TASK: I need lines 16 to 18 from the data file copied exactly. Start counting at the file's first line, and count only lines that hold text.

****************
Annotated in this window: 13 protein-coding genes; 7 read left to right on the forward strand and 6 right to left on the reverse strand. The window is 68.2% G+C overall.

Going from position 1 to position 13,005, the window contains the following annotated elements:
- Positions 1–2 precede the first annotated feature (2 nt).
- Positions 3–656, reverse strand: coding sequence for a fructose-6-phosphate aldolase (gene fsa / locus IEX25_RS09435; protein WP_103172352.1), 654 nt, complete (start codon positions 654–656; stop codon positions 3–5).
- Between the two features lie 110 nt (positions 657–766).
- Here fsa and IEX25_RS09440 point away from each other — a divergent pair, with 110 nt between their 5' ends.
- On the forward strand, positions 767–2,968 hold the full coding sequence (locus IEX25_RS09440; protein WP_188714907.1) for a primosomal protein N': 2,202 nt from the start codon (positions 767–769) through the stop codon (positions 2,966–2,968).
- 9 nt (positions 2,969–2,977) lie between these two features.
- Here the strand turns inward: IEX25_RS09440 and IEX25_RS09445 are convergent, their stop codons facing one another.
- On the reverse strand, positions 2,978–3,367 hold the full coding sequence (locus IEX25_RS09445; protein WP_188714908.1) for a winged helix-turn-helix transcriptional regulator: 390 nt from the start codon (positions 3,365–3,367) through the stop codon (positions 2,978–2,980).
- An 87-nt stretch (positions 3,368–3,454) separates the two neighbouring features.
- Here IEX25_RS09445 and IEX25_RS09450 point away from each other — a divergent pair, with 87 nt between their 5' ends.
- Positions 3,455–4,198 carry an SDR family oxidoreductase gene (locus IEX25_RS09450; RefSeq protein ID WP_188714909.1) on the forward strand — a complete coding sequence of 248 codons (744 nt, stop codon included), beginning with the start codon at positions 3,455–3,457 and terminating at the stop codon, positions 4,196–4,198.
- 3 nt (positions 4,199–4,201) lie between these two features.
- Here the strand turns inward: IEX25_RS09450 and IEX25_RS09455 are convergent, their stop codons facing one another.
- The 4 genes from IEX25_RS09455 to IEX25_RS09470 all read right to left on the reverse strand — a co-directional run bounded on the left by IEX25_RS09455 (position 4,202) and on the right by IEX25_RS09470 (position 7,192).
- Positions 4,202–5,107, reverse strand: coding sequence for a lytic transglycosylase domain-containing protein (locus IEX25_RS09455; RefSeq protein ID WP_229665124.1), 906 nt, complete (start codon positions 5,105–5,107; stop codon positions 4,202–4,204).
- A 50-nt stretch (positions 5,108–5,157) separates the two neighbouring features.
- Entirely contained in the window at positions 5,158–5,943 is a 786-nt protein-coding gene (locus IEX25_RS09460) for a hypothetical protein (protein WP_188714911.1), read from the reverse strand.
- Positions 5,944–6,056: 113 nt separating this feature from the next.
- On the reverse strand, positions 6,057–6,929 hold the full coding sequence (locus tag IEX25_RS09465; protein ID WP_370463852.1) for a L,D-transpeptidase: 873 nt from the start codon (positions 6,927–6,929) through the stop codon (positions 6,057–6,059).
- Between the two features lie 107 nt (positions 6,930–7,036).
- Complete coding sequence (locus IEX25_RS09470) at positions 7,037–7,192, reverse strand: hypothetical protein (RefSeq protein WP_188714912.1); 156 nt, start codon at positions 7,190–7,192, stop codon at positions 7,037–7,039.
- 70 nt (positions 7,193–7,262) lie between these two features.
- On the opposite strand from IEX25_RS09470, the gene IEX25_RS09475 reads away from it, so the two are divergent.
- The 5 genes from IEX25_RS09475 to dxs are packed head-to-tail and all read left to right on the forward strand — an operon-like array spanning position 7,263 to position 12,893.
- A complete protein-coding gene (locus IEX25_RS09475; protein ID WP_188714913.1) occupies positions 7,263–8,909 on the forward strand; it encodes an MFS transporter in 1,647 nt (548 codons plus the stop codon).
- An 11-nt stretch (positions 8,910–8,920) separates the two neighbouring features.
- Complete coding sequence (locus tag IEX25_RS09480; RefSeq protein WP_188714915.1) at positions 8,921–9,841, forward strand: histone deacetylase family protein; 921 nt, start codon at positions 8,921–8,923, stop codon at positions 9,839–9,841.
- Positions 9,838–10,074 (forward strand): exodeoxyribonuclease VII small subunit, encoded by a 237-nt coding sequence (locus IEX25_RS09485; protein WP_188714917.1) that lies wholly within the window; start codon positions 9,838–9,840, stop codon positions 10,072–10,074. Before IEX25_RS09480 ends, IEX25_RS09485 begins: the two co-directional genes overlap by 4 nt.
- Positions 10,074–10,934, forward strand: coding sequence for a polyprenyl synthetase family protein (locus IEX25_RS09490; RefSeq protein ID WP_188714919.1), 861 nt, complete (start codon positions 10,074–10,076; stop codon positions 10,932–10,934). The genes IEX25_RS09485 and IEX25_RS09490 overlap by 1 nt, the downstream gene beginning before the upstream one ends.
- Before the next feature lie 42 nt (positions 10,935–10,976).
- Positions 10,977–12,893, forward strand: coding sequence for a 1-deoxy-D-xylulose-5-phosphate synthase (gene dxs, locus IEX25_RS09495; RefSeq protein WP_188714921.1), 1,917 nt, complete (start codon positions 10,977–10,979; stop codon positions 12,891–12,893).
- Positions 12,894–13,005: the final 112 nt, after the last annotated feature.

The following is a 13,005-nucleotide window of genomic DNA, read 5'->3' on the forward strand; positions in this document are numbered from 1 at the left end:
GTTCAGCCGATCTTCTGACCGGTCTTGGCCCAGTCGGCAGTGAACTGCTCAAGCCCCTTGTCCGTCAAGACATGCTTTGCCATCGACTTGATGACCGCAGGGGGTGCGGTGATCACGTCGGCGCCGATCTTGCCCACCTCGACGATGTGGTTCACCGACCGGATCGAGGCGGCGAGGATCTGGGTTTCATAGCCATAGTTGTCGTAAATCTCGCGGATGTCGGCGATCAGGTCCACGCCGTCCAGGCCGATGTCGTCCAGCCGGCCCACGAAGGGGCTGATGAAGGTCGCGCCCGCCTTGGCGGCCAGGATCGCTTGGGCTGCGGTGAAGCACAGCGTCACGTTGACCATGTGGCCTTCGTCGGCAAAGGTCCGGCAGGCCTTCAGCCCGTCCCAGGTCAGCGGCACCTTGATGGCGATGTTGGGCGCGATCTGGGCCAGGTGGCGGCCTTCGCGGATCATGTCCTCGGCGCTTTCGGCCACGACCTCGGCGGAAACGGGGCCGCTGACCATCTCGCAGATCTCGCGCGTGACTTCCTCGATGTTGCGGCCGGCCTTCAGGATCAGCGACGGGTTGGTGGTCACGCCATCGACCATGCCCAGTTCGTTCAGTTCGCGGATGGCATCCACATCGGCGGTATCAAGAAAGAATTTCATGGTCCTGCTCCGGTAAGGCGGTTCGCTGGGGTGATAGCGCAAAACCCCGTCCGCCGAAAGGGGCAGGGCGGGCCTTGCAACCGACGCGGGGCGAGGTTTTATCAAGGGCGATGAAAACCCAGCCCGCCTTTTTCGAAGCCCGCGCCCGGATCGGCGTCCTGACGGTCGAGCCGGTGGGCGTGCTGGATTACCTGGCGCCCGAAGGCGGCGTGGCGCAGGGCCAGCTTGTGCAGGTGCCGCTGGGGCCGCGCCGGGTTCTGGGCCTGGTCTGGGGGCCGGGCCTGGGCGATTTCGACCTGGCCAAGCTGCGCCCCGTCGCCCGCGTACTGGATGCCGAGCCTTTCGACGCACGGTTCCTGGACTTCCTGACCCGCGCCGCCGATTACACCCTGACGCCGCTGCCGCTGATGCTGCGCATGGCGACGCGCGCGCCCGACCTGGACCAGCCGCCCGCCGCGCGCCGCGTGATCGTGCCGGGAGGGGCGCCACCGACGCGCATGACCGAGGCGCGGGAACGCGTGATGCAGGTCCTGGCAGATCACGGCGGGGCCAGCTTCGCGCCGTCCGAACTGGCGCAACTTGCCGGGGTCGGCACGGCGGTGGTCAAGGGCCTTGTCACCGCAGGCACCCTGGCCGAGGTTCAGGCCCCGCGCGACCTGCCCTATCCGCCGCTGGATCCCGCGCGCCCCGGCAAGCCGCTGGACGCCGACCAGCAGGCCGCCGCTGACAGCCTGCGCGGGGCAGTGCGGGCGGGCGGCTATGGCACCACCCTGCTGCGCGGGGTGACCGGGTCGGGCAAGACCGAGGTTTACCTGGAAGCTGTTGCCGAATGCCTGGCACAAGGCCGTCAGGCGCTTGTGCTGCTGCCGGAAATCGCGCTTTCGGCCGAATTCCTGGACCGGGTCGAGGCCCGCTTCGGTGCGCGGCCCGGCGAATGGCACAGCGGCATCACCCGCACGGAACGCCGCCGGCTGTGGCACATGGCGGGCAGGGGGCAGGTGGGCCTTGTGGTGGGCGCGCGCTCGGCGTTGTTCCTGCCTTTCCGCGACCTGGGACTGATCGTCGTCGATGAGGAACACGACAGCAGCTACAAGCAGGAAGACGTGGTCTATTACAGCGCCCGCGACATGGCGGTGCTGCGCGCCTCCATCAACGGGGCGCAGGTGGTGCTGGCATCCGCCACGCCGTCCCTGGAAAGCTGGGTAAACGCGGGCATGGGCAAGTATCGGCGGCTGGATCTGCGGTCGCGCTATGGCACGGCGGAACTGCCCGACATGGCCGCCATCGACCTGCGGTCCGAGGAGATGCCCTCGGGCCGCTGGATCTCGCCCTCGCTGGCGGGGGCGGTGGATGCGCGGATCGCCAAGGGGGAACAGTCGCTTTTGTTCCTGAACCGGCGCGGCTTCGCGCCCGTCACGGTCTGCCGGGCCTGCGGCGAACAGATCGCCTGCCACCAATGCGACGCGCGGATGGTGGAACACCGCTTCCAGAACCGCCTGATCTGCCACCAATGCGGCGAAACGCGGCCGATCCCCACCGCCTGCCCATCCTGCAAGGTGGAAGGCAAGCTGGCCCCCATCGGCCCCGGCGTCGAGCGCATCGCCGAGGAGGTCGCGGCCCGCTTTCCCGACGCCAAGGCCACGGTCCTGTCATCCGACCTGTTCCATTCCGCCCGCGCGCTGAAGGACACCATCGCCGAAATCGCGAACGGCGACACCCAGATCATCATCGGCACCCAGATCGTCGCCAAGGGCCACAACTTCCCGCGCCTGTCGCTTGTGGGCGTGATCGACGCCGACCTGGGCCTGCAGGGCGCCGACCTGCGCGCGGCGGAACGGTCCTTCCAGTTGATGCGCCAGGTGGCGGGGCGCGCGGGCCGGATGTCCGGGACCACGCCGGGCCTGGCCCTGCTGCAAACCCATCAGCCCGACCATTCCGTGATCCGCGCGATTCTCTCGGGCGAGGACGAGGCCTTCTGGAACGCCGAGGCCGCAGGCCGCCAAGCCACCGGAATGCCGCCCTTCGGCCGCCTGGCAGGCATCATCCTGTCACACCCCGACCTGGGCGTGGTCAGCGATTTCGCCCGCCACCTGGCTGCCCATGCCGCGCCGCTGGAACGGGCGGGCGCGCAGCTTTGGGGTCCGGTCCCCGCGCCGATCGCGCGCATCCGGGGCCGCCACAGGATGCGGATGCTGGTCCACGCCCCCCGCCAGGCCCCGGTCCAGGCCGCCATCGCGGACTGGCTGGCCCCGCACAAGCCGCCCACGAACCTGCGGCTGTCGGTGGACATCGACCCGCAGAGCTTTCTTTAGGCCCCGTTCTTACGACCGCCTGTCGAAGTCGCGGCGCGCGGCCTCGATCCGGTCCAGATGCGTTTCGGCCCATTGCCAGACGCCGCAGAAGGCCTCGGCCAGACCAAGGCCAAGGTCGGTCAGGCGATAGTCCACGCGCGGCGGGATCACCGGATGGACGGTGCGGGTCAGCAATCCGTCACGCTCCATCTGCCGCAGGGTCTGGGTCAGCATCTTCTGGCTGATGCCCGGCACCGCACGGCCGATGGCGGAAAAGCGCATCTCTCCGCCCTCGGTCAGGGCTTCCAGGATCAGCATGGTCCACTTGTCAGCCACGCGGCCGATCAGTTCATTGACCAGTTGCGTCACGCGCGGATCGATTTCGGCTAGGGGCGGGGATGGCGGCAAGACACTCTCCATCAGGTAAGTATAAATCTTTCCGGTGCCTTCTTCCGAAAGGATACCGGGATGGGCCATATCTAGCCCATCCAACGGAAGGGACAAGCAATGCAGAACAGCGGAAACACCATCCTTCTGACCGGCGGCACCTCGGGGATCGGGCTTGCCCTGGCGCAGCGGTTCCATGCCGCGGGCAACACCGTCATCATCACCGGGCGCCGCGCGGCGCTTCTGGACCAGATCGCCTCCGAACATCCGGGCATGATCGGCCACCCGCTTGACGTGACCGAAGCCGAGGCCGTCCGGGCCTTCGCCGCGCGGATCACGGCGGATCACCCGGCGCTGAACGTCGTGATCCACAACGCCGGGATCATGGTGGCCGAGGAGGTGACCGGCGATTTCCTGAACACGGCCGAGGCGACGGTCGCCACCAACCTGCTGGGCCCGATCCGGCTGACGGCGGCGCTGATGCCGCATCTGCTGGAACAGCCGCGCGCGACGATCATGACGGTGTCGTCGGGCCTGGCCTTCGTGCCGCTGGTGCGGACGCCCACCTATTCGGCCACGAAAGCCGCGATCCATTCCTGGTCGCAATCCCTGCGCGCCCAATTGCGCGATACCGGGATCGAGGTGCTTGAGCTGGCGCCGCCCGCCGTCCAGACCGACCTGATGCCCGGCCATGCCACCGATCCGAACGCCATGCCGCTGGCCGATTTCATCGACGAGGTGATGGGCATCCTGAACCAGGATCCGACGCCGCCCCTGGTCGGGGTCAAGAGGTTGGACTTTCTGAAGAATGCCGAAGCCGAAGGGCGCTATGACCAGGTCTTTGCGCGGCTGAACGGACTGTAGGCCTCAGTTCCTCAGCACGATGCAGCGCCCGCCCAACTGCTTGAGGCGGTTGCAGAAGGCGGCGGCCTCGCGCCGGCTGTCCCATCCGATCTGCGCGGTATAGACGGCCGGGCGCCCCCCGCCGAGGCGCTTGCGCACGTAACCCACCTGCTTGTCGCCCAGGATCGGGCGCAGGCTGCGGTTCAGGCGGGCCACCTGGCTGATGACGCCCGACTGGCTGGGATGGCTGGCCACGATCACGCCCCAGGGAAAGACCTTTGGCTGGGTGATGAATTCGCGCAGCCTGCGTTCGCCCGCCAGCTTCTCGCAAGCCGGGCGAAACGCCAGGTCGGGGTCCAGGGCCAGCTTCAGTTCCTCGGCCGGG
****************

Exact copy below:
- The 4 genes from IEX25_RS09455 to IEX25_RS09470 all read right to left on the reverse strand — a co-directional run bounded on the left by IEX25_RS09455 (position 4,202) and on the right by IEX25_RS09470 (position 7,192).
- Positions 4,202–5,107, reverse strand: coding sequence for a lytic transglycosylase domain-containing protein (locus IEX25_RS09455; RefSeq protein ID WP_229665124.1), 906 nt, complete (start codon positions 5,105–5,107; stop codon positions 4,202–4,204).
- A 50-nt stretch (positions 5,108–5,157) separates the two neighbouring features.